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Looking along the Pouakai Range
towards the Pouakai Summit.

I still hadn’t fully decided where to go after reaching the hut, but after a quick chatter the rain began to ease off into a damp mist. Without much wind around it seemed like an opportunity to head up to the Pouakai Summit, which is out of the way from most common routes and so I’d not been there before. I wrote in the book, and left into the grey-ness slightly after midday. Pouakai Hut lies sheltered a couple of minutes below the vaguely formed ridge along the top, and as soon as I reached the track junction above I began to wish I’d brought a balaclava. That was really only a small mis-comfort in the end, though, with the slight wind-chill, and the problem evaporated as I dropped below the ridge and nearby peaks again soon after.

The track along here remains fairly good, water pooling excepted, until about the time that the Pouakai Circuit veers off into the swamp towards Holly Hut after about 30 minutes. Holly Hut is clearly visible in the distance from the ridge just above Pouakai Hut, and remains visible on the far side of the swampy plateau for much of the walk towards that junction. After this, the track towards Pouakai Summit becomes more of a less-walked poled route through a tussock landscape below a small peak called Tatangi (1336), until eventually climbing towards Pouakai Summit via some slightly slippery ad-hoc water-eroded ditches through the mud.

Current LINZ-issued Topo50 maps show a junction, about 300 metres short of Pouakai, with another track coming up via spot-height 1375. I reached what I thought was this point and saw no obvious sign of a track junction—it may be that the alternative route no longer exists in a discernible form, or it may just be missing at the top. To be safe, I pulled out my compass to check my bearing, and was immediately confused when the compass directed me back the way I’d come, even after checking and re-checking several times.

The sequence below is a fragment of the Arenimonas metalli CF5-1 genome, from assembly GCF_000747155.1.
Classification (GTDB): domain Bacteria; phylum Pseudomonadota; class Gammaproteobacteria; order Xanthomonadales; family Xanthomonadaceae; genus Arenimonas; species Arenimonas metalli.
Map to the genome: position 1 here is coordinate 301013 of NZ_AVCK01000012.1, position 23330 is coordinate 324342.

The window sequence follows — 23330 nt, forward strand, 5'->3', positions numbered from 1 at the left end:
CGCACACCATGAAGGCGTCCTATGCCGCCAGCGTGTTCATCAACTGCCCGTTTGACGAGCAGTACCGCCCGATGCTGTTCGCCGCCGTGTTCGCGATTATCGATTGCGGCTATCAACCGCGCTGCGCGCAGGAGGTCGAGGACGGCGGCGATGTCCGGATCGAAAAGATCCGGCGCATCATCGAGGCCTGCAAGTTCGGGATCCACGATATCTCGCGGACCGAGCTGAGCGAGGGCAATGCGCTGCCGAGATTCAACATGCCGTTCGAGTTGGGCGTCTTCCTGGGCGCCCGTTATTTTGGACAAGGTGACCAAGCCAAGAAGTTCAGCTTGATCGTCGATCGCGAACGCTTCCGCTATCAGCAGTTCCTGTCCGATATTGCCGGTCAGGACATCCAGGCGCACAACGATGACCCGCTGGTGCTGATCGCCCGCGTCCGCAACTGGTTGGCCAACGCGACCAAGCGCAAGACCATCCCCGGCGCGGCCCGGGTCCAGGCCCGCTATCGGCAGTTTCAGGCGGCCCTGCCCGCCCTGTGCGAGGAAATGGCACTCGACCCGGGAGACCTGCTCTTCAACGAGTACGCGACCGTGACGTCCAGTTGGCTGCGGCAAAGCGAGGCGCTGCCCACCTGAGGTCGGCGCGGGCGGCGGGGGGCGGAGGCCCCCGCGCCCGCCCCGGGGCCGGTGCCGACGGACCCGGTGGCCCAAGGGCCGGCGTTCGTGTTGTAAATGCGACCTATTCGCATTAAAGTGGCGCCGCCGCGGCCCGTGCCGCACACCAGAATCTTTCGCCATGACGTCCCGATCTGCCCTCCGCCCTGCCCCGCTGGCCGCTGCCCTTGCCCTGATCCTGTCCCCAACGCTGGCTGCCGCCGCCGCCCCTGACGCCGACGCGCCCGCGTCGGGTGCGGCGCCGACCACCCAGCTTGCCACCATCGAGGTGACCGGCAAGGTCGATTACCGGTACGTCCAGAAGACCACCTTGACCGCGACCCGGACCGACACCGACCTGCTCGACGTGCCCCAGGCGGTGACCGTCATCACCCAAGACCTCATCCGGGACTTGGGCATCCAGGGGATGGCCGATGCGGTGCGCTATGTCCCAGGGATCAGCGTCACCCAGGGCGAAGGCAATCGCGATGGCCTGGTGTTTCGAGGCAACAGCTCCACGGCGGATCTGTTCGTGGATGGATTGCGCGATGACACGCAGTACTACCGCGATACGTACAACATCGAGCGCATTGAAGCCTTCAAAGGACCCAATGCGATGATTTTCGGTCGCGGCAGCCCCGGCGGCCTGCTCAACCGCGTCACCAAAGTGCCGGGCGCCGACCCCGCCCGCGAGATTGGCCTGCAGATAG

Nearly always, if intuition says one thing and a compass says another, it’s better to follow the compass, but on this occasion at least I was able to pull out my GPS, which includes a built-in electronic compass, and compare the readings. Doing this confirmed that at some point, the needle of my baseplate compass had flipped, and the red end now pointed to magnetic south instead of magnetic north. In hindsight there were some other tell-tale signs, which I’ll probably write about separately.

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Older signage near Pouakai Summit.

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Pouakai Trig.

Enlightened with this knowledge I continued through the cloud, and soon after I spotted the trig station that marks Pouakai Summit fairly clearly. This area is certainly less-managed in recent times, which is clear by comparing the signage just below the summit that marks the continuation of the Dover Track down to the intersection of Carrington and Dover Roads on another edge of the park. By now it was almost exactly an hour after I’d left Pouakai Hut, and there’d still not been much more rain than drizzle—certainly not heavy rain. The conditions weren’t beneficial for hanging around, though, so I turned and went back.

50 minutes later at around 2pm I was back at the sign-posted junction just above Pouakai Hut. The time still seemed too early to go home, and the forecast heavy rain had yet to arrive, unless it had already come and gone with a couple of very short heavy downpours, or bypassed the area completely, so I continued along past the junction for some time longer, hoping to reach Henry Peak. Once again being part of a highly marketed circuit in Egmont National Park, the track is heavily boardwalked in this direction. Other than that it’s a nice section of tops travel.

Looking down from part way up Henry Peak… more boardwalks.

Henry Peak is a fairly steep climb, made either better or worse (depending on your perspective) by the constant artificial steps and ladders, once again necessary to reduce erosion. It’s a shame about the boardwalks. For me at least, I find the unnatural and consistent hard-ness of the surface leads to higher stress being placed on things like knees, and when artificial steps are involved I often find that they interfere with my natural stride, and they’re more tiring to climb than a more simple slope. I think this is one of the few parks in New Zealand where I’d seriously consider wearing different footwear than regular tramping boots. Tramping boots aren’t well designed for walking on consistent hard surfaces. I don’t suppose much can be done for a place that receives so many visitors, though.